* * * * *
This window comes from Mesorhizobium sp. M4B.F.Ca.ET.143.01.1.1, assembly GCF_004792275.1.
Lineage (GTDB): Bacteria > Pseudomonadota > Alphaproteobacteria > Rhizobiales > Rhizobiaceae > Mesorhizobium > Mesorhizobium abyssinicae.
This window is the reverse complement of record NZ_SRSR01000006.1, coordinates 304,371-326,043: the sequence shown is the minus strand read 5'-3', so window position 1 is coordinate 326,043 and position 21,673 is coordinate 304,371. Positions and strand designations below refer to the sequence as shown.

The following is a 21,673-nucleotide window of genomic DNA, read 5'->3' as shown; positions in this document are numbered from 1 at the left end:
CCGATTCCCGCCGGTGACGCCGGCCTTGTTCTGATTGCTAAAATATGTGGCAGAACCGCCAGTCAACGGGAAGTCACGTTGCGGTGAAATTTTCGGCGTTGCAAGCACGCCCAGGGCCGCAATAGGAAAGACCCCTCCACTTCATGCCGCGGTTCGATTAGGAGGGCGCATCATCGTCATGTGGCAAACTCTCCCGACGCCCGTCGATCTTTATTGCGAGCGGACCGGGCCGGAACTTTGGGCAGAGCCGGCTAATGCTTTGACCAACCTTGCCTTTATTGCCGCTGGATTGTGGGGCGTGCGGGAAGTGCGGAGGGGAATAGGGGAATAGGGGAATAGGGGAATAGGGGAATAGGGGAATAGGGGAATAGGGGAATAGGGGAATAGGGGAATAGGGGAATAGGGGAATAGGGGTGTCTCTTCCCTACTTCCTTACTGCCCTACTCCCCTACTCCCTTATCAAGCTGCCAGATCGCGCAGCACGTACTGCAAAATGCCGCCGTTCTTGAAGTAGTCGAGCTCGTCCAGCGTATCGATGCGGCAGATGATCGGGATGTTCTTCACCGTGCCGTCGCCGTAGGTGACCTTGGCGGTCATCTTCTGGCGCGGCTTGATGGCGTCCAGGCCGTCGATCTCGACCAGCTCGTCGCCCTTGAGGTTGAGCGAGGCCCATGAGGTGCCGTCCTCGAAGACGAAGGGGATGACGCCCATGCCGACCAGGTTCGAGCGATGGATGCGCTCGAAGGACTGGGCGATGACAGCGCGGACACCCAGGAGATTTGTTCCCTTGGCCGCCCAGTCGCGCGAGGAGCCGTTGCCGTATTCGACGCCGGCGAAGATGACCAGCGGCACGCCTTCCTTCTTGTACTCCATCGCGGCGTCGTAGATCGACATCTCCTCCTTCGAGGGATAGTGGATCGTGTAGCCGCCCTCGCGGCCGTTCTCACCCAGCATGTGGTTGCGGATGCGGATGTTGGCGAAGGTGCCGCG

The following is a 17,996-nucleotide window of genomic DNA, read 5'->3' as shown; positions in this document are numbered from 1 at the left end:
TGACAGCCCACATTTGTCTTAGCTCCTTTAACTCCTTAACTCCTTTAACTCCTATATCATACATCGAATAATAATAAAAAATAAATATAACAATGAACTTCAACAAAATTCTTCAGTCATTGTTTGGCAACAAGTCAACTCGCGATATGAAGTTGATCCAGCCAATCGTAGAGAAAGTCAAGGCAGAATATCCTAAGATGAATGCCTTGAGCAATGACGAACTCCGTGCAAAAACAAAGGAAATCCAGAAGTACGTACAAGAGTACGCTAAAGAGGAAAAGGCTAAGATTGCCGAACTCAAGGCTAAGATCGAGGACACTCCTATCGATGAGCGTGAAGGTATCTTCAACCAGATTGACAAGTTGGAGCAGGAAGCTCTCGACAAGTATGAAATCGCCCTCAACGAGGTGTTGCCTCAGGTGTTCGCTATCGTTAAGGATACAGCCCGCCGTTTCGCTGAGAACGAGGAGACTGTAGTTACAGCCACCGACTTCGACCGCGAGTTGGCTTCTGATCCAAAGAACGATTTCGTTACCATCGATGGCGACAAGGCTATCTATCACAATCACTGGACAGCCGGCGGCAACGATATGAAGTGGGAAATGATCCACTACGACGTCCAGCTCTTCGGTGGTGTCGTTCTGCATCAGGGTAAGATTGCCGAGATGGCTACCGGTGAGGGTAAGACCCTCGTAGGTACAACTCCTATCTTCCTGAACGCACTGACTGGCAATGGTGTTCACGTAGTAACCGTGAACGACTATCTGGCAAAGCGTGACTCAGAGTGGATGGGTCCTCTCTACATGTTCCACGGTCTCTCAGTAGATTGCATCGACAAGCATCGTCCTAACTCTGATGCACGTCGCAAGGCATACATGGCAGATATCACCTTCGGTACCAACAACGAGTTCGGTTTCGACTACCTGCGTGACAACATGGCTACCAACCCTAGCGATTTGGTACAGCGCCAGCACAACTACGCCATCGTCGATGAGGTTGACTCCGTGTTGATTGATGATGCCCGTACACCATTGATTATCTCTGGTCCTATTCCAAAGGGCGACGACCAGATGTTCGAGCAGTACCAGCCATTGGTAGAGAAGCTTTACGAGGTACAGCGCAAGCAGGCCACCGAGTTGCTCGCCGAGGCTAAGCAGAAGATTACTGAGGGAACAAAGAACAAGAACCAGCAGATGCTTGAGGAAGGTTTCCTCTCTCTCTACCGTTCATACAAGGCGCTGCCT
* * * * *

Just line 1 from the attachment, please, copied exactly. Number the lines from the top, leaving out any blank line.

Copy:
This window comes from Mesorhizobium sp. M4B.F.Ca.ET.143.01.1.1, assembly GCF_004792275.1.